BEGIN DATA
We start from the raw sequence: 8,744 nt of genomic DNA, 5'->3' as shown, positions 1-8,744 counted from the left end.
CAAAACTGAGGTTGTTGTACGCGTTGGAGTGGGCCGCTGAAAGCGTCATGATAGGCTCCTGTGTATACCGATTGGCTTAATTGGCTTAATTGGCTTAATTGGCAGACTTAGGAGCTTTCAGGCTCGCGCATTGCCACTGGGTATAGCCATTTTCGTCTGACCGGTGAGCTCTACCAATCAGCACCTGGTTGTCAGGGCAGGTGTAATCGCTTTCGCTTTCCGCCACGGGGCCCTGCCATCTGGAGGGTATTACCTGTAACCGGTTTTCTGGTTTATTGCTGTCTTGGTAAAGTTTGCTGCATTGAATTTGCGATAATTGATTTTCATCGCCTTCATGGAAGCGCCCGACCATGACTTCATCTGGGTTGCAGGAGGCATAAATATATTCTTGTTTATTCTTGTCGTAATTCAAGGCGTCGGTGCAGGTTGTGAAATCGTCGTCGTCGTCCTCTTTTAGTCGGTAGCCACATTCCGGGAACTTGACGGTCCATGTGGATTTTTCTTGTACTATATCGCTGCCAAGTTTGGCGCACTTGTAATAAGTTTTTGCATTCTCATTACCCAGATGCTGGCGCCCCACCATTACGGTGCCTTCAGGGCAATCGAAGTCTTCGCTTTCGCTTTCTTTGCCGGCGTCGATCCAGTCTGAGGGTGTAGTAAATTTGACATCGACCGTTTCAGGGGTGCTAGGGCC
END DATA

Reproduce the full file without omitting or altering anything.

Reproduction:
We start from the raw sequence: 8,744 nt of genomic DNA, 5'->3' as shown, positions 1-8,744 counted from the left end.
CAAAACTGAGGTTGTTGTACGCGTTGGAGTGGGCCGCTGAAAGCGTCATGATAGGCTCCTGTGTATACCGATTGGCTTAATTGGCTTAATTGGCTTAATTGGCAGACTTAGGAGCTTTCAGGCTCGCGCATTGCCACTGGGTATAGCCATTTTCGTCTGACCGGTGAGCTCTACCAATCAGCACCTGGTTGTCAGGGCAGGTGTAATCGCTTTCGCTTTCCGCCACGGGGCCCTGCCATCTGGAGGGTATTACCTGTAACCGGTTTTCTGGTTTATTGCTGTCTTGGTAAAGTTTGCTGCATTGAATTTGCGATAATTGATTTTCATCGCCTTCATGGAAGCGCCCGACCATGACTTCATCTGGGTTGCAGGAGGCATAAATATATTCTTGTTTATTCTTGTCGTAATTCAAGGCGTCGGTGCAGGTTGTGAAATCGTCGTCGTCGTCCTCTTTTAGTCGGTAGCCACATTCCGGGAACTTGACGGTCCATGTGGATTTTTCTTGTACTATATCGCTGCCAAGTTTGGCGCACTTGTAATAAGTTTTTGCATTCTCATTACCCAGATGCTGGCGCCCCACCATTACGGTGCCTTCAGGGCAATCGAAGTCTTCGCTTTCGCTTTCTTTGCCGGCGTCGATCCAGTCTGAGGGTGTAGTAAATTTGACATCGACCGTTTCAGGGGTGCTAGGGCC